In Ontario, when a victim is injured in an accident, whether it is a slip and fall accident, motor vehicle accident, etc., he/she may file a lawsuit or tort claim against the party or parties responsible for causing the accident. The goal of a tort claim is for an accident victim to financially recover from the parties responsible for his/her injuries and damages. Some of the damages include:
- lost income;
- medical expenses; and
- pain and suffering.
In the context of Ontario motor vehicle accidents however, auto accident victims can only recover pain and suffering damages if they meet a legal threshold, also called the “threshold test.”
Auto accident victims are only entitled to pain and suffering compensation if their injuries meet the legal threshold. In general, their injuries must be serious and permanent.
Ontario law (Bill 198 Section 4.2) defines serious impairment as the following:
“serious” – the impairment must,
(i) substantially interfere with the ability to continue his or her regular or usual employment, despite reasonable efforts to accommodate the person’s impairment and the person’s reasonable efforts to use the accommodation to allow the person to continue employment, or,
(ii) substantially interfere with the person’s ability to continue training for a career in a field in which the person was being trained before the incident, despite reasonable efforts to accommodate the person’s impairment and the person’s reasonable efforts to use the accommodation to allow the person to continue his or her career training, or,
(iii) substantially interfere with most of the usual activities of daily living, considering the person’s age.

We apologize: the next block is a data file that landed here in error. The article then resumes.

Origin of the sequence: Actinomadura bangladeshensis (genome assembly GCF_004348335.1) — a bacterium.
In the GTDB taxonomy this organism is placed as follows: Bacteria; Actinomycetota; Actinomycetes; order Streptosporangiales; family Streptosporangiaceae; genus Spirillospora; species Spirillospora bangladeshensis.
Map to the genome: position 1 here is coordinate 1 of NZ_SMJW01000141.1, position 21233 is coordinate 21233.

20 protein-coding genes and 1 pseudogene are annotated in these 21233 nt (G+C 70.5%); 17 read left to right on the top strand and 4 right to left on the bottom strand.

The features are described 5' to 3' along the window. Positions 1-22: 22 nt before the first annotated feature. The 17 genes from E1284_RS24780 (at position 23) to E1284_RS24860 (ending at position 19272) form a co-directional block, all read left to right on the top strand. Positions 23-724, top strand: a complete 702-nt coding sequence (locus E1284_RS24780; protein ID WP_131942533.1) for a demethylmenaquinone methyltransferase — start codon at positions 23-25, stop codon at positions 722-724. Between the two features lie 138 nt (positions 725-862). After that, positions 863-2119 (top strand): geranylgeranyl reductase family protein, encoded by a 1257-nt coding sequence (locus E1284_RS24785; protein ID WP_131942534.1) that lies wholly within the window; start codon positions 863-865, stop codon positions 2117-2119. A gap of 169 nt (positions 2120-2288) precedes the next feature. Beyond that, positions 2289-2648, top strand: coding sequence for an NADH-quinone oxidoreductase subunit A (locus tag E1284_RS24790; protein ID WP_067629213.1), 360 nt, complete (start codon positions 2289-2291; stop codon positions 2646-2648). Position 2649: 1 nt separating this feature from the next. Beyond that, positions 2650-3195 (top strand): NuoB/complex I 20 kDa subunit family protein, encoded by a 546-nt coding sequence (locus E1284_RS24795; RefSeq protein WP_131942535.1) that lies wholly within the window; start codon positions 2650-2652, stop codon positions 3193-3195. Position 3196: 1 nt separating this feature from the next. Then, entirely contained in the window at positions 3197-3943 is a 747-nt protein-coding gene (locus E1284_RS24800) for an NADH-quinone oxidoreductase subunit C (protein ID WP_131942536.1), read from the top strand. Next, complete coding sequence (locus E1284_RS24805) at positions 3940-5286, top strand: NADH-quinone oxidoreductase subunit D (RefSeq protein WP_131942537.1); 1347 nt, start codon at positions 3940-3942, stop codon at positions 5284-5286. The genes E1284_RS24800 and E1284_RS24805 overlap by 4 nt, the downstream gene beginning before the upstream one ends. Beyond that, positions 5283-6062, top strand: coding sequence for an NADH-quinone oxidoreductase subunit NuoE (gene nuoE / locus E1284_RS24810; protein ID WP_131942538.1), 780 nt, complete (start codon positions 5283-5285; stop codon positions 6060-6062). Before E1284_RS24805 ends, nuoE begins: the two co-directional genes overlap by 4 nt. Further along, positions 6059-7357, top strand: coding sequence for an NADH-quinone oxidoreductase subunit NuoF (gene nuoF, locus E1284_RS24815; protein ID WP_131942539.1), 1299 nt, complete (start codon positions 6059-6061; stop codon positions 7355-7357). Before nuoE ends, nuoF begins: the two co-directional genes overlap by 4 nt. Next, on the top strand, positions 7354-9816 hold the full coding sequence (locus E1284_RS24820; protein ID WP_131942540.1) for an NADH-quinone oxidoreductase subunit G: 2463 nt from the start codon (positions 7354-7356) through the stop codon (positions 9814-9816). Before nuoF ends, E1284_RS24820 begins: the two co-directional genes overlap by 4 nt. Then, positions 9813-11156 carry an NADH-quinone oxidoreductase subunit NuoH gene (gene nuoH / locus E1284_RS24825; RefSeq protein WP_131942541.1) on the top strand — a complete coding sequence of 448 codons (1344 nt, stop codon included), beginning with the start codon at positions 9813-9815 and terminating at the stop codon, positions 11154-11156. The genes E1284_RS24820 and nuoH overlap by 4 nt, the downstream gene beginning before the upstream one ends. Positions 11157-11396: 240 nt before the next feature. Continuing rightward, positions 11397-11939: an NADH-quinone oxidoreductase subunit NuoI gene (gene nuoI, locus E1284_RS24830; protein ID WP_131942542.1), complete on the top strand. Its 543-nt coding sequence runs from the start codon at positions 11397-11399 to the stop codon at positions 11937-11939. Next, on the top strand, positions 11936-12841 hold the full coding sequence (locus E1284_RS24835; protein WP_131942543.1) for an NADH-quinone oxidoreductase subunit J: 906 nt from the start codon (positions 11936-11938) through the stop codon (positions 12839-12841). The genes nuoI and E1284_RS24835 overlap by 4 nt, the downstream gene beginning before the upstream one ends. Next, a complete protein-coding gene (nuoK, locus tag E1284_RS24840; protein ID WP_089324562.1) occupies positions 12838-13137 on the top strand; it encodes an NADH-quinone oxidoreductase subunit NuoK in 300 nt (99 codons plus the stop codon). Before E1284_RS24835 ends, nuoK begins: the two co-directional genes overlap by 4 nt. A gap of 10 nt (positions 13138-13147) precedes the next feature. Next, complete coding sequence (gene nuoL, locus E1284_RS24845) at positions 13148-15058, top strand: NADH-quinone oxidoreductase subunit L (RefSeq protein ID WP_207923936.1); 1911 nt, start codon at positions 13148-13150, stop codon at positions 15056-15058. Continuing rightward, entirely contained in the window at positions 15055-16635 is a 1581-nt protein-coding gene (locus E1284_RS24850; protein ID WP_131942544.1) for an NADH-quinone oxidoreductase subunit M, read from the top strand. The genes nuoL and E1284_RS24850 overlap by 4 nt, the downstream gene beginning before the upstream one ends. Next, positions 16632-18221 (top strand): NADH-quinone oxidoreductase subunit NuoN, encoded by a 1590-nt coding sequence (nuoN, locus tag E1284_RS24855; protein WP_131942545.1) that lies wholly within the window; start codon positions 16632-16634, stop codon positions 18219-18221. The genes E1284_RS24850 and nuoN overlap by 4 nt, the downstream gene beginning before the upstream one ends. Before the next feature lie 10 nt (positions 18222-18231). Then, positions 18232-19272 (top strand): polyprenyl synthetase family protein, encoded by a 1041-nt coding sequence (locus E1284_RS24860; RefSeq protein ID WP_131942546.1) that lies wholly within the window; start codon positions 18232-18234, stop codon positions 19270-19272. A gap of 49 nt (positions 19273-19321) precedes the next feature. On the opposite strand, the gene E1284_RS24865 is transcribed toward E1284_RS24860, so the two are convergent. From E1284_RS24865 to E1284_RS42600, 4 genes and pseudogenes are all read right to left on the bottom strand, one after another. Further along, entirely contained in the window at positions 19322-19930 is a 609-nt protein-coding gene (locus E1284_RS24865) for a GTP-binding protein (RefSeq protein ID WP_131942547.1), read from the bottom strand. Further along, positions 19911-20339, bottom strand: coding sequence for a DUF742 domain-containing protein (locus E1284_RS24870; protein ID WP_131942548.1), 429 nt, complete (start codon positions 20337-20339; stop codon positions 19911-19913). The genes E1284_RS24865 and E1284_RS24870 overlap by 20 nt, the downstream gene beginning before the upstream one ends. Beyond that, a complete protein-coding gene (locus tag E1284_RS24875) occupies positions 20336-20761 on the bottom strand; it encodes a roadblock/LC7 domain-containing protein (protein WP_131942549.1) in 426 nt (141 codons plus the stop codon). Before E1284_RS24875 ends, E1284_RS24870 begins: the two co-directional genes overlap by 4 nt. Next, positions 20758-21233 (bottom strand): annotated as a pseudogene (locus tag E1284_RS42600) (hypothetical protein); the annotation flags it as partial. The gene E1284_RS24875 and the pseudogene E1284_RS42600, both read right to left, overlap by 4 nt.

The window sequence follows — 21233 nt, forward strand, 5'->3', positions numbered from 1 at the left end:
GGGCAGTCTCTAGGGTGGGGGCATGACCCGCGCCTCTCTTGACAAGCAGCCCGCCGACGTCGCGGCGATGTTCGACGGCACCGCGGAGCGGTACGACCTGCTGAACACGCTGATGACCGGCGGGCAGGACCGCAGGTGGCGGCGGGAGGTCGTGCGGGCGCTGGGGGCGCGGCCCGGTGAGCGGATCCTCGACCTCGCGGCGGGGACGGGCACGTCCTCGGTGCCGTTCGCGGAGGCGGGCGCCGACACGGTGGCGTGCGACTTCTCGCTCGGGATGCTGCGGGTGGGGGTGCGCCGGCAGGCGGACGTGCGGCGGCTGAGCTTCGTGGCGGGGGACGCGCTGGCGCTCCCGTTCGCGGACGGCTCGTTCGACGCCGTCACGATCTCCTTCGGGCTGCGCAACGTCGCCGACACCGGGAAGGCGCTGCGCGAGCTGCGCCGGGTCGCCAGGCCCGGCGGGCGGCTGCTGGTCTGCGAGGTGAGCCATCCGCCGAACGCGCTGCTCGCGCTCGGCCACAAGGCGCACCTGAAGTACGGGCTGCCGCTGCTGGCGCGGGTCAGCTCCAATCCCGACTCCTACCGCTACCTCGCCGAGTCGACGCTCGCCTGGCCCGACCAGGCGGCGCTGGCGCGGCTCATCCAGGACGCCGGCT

In general terms, injuries are serious if they impact accident victims’ activities of daily living, such as work, family life, hobbies, etc. It is important to note that not all 3 substantial interferences have to be met; an injured victim has a serious impairment if 1 of these above definitions is met.
In addition, injuries must impact victims for the rest of their lives. Even if an injured auto accident victim suffers serious injuries but is able to resume normal life activities a year after the accident, this individual cannot argue that the injuries are permanent. The law defines permanent as the following:
“permanent” -the impairment must,
(i) have been continuous since the incident and must, based on medical evidence and subject to the person reasonably participating in the recommended treatment of the impairment, be expected not to substantially improve, and
(ii) continue to be “serious”, and
(iii) be of a nature that is expected to continue without substantial improvement when sustained by persons in similar circumstances.
Help After an Ontario Car or Truck Accident
Bergeron Clifford LLP has proudly and successfully represented injured auto accident clients and their loved ones in legal proceedings across Kingston, Ottawa, Whitby, Perth, and Eastern Ontario. Their goal is to help you receive appropriate compensation in the shortest amount of time. 866-384-5886